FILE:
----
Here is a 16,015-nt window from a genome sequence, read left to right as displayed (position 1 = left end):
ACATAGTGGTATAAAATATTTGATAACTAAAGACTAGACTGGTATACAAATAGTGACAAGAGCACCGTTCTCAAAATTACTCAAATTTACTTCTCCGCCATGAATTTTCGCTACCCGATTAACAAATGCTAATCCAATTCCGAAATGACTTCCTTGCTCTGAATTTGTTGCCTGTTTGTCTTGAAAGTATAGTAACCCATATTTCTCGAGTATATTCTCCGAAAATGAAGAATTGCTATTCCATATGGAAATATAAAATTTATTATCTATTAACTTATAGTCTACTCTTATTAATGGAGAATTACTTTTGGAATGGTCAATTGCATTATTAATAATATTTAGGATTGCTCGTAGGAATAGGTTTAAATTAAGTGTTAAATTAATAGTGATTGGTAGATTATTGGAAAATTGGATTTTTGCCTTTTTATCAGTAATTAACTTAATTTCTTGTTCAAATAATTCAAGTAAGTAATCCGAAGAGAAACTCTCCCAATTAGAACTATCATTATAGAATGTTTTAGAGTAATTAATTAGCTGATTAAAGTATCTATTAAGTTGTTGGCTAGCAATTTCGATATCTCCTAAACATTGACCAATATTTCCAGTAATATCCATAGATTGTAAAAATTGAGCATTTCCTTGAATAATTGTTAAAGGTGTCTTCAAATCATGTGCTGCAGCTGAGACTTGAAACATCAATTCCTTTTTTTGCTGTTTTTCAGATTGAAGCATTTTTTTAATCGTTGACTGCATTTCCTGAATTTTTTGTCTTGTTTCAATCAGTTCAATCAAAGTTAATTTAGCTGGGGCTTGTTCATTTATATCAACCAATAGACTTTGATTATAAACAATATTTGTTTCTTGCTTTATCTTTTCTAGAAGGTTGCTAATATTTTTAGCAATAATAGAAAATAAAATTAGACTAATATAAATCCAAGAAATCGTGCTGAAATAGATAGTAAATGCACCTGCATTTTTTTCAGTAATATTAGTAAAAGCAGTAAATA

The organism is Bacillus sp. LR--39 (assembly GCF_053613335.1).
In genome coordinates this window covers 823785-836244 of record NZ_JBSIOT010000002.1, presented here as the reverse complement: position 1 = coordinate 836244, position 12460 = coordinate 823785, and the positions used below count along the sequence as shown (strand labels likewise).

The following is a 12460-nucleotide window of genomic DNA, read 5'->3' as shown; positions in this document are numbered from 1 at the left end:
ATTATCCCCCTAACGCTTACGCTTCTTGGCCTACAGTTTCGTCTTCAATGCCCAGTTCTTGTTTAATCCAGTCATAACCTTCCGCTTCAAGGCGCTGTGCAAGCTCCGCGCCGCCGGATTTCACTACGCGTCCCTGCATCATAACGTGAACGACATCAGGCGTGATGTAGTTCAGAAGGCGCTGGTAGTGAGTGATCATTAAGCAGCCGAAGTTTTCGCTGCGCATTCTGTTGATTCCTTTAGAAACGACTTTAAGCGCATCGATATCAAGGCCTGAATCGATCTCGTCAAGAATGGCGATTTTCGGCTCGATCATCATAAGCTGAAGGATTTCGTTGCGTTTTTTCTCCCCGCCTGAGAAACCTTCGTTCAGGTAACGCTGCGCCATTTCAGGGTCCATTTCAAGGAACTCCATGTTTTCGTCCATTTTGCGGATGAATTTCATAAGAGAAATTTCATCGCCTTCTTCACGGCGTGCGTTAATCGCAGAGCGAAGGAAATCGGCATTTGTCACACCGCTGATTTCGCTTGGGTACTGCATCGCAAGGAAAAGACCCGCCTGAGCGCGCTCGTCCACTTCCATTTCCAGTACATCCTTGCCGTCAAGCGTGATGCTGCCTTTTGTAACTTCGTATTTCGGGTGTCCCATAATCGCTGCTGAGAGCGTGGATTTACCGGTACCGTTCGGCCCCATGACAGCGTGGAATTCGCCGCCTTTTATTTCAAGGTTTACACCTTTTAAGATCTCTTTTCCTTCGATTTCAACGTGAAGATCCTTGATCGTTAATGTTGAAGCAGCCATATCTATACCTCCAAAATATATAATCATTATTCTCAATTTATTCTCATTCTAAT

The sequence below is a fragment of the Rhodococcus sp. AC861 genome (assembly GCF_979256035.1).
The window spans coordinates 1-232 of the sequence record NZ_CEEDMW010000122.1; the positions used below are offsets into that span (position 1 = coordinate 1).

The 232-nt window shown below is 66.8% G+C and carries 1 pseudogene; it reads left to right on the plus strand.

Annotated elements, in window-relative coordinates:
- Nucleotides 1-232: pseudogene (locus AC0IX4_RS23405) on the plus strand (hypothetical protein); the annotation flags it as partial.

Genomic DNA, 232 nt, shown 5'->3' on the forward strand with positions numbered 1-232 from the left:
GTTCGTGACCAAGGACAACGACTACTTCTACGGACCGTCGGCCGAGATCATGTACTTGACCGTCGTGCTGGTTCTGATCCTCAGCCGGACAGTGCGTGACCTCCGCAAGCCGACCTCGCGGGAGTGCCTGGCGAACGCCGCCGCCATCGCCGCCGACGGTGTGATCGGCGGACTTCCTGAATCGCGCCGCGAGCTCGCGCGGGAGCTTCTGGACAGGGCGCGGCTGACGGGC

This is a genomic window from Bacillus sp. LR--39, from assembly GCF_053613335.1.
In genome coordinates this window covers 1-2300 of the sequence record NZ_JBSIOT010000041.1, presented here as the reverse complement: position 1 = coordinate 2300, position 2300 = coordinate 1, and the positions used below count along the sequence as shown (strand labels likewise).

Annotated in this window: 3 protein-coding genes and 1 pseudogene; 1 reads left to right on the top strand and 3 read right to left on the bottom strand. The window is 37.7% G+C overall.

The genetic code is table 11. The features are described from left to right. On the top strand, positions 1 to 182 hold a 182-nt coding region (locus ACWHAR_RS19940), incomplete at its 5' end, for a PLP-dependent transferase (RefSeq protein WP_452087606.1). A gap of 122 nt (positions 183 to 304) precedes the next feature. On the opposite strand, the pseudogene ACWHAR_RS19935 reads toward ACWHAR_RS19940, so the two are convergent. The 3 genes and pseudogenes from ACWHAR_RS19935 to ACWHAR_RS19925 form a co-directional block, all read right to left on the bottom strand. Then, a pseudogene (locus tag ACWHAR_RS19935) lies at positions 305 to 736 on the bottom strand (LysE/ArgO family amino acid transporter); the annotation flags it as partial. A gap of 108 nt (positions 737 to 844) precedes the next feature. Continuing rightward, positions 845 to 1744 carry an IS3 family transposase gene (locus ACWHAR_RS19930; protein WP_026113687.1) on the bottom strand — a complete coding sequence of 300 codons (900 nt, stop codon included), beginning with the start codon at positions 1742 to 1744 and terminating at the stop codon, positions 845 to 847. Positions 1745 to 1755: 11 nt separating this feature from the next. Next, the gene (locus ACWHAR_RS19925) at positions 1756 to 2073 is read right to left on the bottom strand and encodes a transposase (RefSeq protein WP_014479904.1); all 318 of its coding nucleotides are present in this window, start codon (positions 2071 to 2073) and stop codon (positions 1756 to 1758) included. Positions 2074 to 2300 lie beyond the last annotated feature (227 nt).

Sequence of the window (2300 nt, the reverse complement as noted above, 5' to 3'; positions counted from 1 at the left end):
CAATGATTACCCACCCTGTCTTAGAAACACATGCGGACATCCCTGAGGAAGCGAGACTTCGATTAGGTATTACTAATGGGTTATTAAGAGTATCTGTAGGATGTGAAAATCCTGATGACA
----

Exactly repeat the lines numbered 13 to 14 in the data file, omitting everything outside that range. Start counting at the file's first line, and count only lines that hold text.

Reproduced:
GTTCGTGACCAAGGACAACGACTACTTCTACGGACCGTCGGCCGAGATCATGTACTTGACCGTCGTGCTGGTTCTGATCCTCAGCCGGACAGTGCGTGACCTCCGCAAGCCGACCTCGCGGGAGTGCCTGGCGAACGCCGCCGCCATCGCCGCCGACGGTGTGATCGGCGGACTTCCTGAATCGCGCCGCGAGCTCGCGCGGGAGCTTCTGGACAGGGCGCGGCTGACGGGC

This is a genomic window from Bacillus sp. LR--39, from assembly GCF_053613335.1.